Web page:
Mobile Apps lead the Path to a Smart and Connected World: As c/net pointed out, without the App’s store, these industries may not exist. The iPhone indirectly made mobile computing accessible to the common folk. Smartphone apps now make it easier for homes to become “smart.” From smart thermostats, including Google’s Nest, to Phillips Hue, a wireless controlled LED light bulb flows in between ubiquitous Internet connection, thanks to Wi-Fi and cell towers. It’s now possible, in 2017 to monitor your house’s heat, lighting, and find how much solar energy you are producing and consuming– all on your smartphone! This is big for consumers who are all in on the energy efficiency train.

Smart homes are only expected to increase in stature as more web-based devices increase with the advancement of the Internet of Things (IoT). Projections by 2020 have a total between 30.750 billion connected device on the Internet, while IoT market value is expected to reach $267 billion globally.

It’s hard to believe the iPhone has been around for a decade. No one should ever give Apple credit for creating smartphones, social media, or smart devices.

However, by tweaking and improving the smartphone with the iPhone, its help to entice competitors into smartphone markets, and give more choices to consumers; penetrate the mobile app market; make social media what it is today, and pave a path for Internet-connected devices which make our homes smart. The spillover benefits from the iPhone were the legacy of Steve Jobs iconic contribution to mobile phones.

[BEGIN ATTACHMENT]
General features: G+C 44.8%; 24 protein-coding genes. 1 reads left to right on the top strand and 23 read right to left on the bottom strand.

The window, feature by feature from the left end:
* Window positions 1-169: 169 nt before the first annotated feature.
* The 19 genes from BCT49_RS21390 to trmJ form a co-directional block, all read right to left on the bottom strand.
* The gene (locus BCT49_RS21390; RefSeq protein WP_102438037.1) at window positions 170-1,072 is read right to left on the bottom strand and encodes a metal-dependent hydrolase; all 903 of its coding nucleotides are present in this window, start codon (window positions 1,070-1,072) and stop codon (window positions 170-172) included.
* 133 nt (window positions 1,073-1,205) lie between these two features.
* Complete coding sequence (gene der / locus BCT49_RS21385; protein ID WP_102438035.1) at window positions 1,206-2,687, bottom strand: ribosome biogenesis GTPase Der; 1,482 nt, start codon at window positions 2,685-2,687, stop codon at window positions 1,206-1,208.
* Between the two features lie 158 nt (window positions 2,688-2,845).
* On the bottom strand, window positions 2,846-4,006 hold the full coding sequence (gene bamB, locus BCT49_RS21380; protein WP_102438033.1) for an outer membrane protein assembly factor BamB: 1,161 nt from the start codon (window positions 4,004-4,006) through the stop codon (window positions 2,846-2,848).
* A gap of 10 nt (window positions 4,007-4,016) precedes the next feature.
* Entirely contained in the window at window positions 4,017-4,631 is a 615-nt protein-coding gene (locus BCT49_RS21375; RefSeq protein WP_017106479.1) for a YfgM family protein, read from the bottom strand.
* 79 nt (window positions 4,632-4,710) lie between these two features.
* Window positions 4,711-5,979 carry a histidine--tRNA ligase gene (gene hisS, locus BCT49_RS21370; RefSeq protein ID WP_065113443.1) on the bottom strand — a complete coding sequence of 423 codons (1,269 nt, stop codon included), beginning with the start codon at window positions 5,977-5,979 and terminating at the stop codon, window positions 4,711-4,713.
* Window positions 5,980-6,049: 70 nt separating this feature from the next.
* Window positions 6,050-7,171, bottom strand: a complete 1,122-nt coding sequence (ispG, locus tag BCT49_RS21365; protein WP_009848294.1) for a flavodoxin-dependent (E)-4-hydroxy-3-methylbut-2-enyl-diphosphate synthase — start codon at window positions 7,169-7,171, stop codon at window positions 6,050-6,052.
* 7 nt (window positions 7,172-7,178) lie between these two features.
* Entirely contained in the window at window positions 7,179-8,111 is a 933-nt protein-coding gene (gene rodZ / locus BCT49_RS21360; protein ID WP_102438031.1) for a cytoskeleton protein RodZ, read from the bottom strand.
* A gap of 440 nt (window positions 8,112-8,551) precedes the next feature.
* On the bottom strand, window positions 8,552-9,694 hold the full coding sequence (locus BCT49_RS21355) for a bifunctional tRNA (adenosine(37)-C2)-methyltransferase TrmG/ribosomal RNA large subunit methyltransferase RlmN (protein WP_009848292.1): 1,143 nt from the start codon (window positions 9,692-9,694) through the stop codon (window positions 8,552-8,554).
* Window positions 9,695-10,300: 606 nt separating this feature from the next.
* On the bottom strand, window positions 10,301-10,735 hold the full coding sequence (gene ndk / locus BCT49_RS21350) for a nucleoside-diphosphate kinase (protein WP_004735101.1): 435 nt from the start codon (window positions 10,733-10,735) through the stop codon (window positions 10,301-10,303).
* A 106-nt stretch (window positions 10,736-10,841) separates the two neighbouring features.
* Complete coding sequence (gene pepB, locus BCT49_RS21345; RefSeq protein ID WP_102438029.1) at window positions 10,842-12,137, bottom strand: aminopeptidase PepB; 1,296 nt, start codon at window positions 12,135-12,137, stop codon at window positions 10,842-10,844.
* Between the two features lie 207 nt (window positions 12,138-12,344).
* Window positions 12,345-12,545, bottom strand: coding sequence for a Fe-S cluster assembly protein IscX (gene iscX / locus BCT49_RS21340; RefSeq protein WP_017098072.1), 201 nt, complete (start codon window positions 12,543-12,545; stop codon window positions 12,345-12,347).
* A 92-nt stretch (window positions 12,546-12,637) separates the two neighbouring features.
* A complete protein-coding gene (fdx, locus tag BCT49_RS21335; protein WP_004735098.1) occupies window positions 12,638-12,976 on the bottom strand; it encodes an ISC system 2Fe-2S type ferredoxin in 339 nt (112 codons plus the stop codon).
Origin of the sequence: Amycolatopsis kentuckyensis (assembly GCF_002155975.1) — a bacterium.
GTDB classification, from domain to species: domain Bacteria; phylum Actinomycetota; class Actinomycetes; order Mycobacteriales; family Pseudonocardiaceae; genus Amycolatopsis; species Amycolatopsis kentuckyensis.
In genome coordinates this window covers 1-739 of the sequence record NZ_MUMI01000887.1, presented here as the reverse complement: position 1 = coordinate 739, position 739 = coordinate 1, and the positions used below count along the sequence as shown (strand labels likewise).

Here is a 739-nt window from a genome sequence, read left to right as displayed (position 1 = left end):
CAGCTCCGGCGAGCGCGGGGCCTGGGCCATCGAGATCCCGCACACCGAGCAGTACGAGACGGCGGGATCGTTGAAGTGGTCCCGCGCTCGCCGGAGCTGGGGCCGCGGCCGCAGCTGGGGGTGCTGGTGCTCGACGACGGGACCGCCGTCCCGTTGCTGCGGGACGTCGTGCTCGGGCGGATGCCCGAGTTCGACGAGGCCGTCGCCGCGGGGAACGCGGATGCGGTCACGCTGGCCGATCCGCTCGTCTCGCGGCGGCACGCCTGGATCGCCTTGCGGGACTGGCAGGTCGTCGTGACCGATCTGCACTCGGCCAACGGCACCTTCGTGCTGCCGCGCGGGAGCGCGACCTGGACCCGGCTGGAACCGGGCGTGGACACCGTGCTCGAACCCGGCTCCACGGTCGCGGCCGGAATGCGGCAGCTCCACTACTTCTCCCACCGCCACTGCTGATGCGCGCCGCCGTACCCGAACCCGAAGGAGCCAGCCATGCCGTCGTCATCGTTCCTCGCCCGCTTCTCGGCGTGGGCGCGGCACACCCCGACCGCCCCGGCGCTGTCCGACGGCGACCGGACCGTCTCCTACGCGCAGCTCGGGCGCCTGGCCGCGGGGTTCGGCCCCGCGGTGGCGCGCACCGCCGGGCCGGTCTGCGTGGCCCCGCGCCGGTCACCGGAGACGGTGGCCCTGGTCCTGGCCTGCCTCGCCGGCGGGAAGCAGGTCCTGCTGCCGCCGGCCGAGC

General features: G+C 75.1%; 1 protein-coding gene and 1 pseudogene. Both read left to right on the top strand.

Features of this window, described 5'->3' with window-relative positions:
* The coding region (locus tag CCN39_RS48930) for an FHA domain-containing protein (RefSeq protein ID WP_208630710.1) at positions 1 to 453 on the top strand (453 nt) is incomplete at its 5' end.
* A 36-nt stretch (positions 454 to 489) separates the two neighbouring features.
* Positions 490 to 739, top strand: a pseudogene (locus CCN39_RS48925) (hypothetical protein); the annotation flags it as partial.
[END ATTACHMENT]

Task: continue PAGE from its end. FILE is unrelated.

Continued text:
Happy 10th birthday, iPhone. The world will never be the same again.

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Twenty-Five Years Later: Are We Better off with The World Wide Web?


In case you have been under a rock, this week was the twenty-fifth anniversary of the first ever World Wide Web (WWW) page on August 23, 1991.

Celebrating the silver anniversary of the first WWW page is a milestone which brings reflection now in 2016.

Many things have happened since that fateful day in 1991. Computers have become cheaper (and smaller) thanks to the invention of smartphones and tablets. The days of hearing that annoying dial-up sound, confirming you have connected to the Internet, have gone with Wi-Fi and 4G mobile networks. Adios Yahoo! Chat. Hello Facebook, and other social media networks for interacting with others.

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Monitor via Pixybay Under Public Domain by the Creative Commons 

 

Meanwhile, the Internet of Things is in line to become what some dub it as “social media for machines.” As author Jeremy Rifkin calls it the convergence of communications, energy, and a logistics Internet. The WWW helped guide this.

Now for the one billion dollar question: Is the world better off with the WWW/Internet or not in 2016?

It’s not an easy answer. Both the Yes and no sides have excellent arguments which would make you think.